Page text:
Hope that helps. I probably confused a lot of people.
I think you are missing the point.

Torque to Yield means that it YIELDS! Any metal will elastically deform within a certain load/stress/deflection range. Elastic deformation means that the part will always come back to it's original shape. As soon as you exceed this elastic limit, the part will plastically (pernanently) deform. This does not necessarily mean the part is about to break....but you are definitely putting a lot of load onto this part.

If you measure a "torque to yield" bolt before and after and it hasn't changed shape...than it hasn't yielded!
 

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Still Hangin'...
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Er, it was meant to clarify why his bolts were still the same length. It won't yield if it never leaves its elasticity range sitting in your hand. As an authority on metallurgy, surely you know that.
 

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I had to drop my diff a little to fix a small leak that developed when I changed the oil (factory must have tightened the drain plug before sealant cured, so it 'pulled' when removed. It was tight as hell). Had to remove 4 bolts holding the pumpkin cover to the 'chassis'. When looking for the torque realized they were TTY. However, didn't take much effort to remove those, and the bolts look pretty stout to easily hold that torque without 'yielding'. So I reused them, but without the additional 'degrees' of rotation. Didn't see the need, just like I don't follow torque recommendations for drain plugs. No problems.

Bottom line is if the bolts are TTY, they are, but unless they reach their threshold, they're just like any other bolt. It's hard to know if they reached that point without speciallized equipment, but in some cases, like those diff bolts, I don't think it was even close. Besides, the plate where those 4 bolts mount seems flimsy as hell, with only a handful of 'tack welds' holding it to a cross member, so the weakest link is by far that part, not the bolts, but that's just my opinon. A more critical looking bolt that is TTY, I'd replace it for sure.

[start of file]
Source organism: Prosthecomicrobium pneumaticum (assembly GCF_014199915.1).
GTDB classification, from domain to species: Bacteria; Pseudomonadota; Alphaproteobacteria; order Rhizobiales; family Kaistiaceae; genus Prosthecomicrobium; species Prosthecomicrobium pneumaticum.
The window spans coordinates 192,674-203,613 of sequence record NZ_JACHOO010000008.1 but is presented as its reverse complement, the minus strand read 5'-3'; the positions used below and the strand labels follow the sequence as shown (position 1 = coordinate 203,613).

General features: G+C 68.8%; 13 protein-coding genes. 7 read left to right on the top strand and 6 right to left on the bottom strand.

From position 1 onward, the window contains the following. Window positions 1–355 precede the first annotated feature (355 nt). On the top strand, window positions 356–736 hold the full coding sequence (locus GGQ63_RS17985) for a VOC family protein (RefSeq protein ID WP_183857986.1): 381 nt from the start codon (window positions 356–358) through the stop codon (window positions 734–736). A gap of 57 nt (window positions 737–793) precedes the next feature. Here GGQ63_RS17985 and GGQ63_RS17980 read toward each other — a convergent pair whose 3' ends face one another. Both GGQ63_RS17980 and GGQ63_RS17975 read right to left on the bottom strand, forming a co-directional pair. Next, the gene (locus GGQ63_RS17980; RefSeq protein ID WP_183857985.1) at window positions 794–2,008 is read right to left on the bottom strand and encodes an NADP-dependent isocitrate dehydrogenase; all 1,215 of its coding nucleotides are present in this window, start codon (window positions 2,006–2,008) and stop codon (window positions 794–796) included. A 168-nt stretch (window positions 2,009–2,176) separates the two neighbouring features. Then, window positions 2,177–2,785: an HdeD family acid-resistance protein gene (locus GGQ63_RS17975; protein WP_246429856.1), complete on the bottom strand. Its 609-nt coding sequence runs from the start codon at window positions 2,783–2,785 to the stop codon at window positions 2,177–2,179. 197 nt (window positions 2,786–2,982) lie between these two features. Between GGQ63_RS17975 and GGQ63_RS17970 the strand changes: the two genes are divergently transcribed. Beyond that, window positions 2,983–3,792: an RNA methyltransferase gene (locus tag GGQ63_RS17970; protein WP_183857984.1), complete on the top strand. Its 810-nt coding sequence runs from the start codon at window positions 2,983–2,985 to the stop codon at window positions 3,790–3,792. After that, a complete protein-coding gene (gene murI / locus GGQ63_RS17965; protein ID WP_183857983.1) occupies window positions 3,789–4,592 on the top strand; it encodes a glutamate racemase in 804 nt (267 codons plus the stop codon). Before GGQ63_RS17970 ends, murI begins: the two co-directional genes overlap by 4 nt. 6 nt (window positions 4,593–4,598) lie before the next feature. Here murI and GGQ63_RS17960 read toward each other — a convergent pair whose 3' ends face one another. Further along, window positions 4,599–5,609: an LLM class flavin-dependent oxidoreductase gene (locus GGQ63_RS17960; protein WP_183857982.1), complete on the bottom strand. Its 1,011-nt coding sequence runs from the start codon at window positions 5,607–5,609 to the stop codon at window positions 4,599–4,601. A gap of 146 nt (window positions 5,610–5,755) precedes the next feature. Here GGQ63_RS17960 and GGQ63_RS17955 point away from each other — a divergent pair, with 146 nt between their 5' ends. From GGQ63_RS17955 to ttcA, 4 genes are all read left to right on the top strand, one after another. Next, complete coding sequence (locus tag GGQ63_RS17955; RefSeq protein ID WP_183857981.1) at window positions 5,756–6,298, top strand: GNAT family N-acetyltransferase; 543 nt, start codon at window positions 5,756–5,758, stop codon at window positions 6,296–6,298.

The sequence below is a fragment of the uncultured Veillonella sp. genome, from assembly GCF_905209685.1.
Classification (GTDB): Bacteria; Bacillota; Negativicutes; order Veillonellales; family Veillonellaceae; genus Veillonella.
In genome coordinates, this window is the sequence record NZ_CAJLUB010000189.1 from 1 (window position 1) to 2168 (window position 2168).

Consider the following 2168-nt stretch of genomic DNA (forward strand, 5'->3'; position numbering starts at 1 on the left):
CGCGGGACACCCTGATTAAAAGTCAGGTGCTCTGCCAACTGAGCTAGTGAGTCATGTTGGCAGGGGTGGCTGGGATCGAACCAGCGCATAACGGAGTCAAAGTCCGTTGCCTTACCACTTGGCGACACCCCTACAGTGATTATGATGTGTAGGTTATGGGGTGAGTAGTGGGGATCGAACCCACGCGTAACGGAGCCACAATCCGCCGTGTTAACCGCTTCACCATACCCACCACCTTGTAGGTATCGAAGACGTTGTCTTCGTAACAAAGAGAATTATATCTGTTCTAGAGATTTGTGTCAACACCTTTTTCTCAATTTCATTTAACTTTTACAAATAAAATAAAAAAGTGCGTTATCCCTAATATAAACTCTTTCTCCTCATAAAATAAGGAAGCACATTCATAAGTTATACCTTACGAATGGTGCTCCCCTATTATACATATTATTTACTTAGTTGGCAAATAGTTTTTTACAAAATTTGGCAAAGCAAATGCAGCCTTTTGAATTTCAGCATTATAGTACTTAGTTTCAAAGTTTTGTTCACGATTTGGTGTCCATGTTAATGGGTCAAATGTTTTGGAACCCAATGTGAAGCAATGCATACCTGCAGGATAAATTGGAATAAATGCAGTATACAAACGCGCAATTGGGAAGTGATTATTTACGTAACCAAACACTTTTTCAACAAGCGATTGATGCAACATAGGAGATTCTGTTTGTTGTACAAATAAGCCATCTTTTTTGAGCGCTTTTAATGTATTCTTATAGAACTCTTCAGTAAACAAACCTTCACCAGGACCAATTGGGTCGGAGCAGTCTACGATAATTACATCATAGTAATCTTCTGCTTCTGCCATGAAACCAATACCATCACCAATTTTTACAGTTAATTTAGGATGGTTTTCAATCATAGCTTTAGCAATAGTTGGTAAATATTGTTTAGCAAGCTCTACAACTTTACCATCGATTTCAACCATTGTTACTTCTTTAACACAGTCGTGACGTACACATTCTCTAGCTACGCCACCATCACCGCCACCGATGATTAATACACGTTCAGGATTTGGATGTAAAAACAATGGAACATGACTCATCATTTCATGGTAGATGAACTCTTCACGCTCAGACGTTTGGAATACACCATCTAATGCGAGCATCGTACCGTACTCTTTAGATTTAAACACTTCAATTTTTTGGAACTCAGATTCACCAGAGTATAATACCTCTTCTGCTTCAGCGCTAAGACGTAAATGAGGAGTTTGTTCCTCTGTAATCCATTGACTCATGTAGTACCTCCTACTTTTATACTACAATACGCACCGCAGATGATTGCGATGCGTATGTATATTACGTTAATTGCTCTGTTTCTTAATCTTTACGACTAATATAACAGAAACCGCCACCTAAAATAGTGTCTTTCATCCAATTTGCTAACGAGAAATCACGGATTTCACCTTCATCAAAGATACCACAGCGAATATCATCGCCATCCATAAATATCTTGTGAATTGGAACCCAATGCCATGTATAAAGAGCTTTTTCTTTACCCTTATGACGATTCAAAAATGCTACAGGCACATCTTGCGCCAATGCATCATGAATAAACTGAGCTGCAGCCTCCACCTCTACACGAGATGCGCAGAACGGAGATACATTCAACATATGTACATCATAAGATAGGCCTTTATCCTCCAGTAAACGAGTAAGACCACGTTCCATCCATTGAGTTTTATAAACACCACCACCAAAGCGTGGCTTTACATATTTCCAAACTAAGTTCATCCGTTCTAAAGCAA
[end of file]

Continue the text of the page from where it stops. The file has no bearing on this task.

I personally think 90% of the reason to call for new bolts is to make a profit, rather than real need, but could be wrong. It's beyond me why even use 'disposable' bolts on a car; unbelievable. Only GM. Later gang.
JC
 

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I had to drop my diff a little to fix a small leak that developed when I changed the oil (factory must have tightened the drain plug before sealant cured, so it 'pulled' when removed. It was tight as hell). Had to remove 4 bolts holding the pumpkin cover to the 'chassis'. When looking for the torque realized they were TTY. However, didn't take much effort to remove those, and the bolts look pretty stout to easily hold that torque without 'yielding'. So I reused them, but without the additional 'degrees' of rotation. Didn't see the need, just like I don't follow torque recommendations for drain plugs. No problems.